The world of venture capital has taken a bit of a beating recently. Probably the latest highest-profile misstep was the inability of WeWork to get its IPO away. To keep the company afloat, at least temporarily, its principal backer, Softbank, has had to reportedly tip further capital into the company at a valuation of US$7.5 billion ($10.9 billion). That’s some US$40 billion less than the company’s reported float target (which was US$47 billion).
Having buoyant public markets is a critical cog in the VC machine. Venture capital is really an elaborate game of pass-the-parcel. With each subsequent round of capital raising, investors are prepared to accede to ever-higher valuations because they are confident the public markets will eventually support those valuations in a way that will underpin their own returns.
The music has suddenly stopped and the prize that has been finally unwrapped appears not as attractive as people thought.
Companies such as Uber and Lyft that floated at ultra-high valuations are no longer quite as shiny as they were once perceived to be. Yes, they have been phenomenal successes in terms of generating brand awareness and user adoption. However, they are generating massive losses with no immediately clear path towards profitability, or even particularly defensible offerings. Investors are seemingly losing faith.
Uber, Lyft and other VC ‘success stories’ such as Peloton are all currently trading at less than their original issue price.
Are we at breaking point?
It’s easy to throw rocks at VC when the industry splutters. Some critics are blaming venture capitalists’ greed for pushing so aggressively for valuations completely divorced from company fundamentals. Others talk about the ‘hustle’ culture they seek to imbue in portfolio companies and the incredible pressure that can place on founders and their mental health. Others complain about the sector’s lack of diversity.
They are all valid criticisms. Yet, they are also probably too one-dimensional to the extent that they ignore the critical role VC plays in driving innovation. For all its faults and excesses, VC does succeed at marrying entrepreneurs with the capital they need to build new companies.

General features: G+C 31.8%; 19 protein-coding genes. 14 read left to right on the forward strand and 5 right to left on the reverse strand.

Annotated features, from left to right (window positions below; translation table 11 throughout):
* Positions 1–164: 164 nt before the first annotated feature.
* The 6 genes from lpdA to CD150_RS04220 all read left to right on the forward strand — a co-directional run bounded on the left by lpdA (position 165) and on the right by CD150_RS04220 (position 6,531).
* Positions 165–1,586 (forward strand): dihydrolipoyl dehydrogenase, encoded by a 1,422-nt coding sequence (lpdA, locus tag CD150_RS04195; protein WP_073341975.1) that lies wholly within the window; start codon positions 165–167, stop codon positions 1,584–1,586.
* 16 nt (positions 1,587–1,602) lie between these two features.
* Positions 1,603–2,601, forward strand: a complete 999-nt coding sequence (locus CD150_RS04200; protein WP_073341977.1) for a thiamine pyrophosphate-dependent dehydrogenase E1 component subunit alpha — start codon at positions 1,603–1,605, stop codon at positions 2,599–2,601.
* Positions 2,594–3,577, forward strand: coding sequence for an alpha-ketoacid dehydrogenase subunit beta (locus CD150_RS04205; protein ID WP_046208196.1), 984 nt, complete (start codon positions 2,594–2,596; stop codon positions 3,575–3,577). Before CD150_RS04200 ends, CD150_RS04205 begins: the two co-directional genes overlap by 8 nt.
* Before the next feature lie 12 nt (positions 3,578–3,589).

My question is whether in driving so hard to deliver the highest possible returns in the shortest possible timeframes, VC has become unsustainable. I understand VCs must compete for capital and investors demand higher returns from VC because of the perceived risk. I also understand the constraints of time-limited funds and so on, but like any system, there must be a breaking point.
A common feature of the VC landscape is the accelerator: a process whereby a VC or VC-style investor identifies promising early-stage businesses and looks to help them rapidly accelerate their growth, often through a combination of access to capital, networks and mentoring. There’s no doubt that every accelerator can point to its success stories and there are certainly some very high-profile accelerators in the industry, such as Y Combinator.
I just wonder whether the very notion of an accelerator perfectly captures the challenges and limitations faced by the VC industry today — its obsession with speed; move fast and break things. You wonder whether there is true alignment between the goals of an accelerator, the founders they rely on, and the goal of building a sustainable business.
Accelerators set out to push founders and their companies as hard as possible. If an individual company thrives, great. If it doesn’t, it dies and the accelerator moves on quickly. The supply of aspiring founders hungry for the next opening at the accelerator table is almost limitless. It’s like shark teeth: bite at everything. If it’s food, great. If it’s not, the odd tooth might fall out but there are plenty more ready to replace it.
A problem with this ‘high-speed’ culture is it doesn’t necessarily give companies and founders the time they need to grow into their market. I have worked with several businesses that have taken time to find their feet. What’s wrong with that?
They may have had the kernel of an idea or product but it has taken time — sometimes years — to truly settle into their market. It has taken them time to really understand the customer, to build trust, solidify their networks and even just to gain the necessary confidence in themselves and their product to truly go for it.
And there’s nothing really wrong with that. Just because a business doesn’t immediately display the cliché ‘hockey-stick’ growth doesn’t mean that it can’t end up becoming a large and successful business. It might just need more time without the pressure of having to run at a million miles per hour and keep voraciously sucking in ever more licks of capital at exponentially expanding valuations.
Unfortunately, it’s not a sexy concept, but I would bet that a ‘decelerator’ — an investment vehicle that gave founders time and space to develop — would probably have as many ‘wins’, if not more success, than a traditional VC accelerator. Finding that truly patient capital might be a challenge in today’s short-term culture but that’s for a separate article.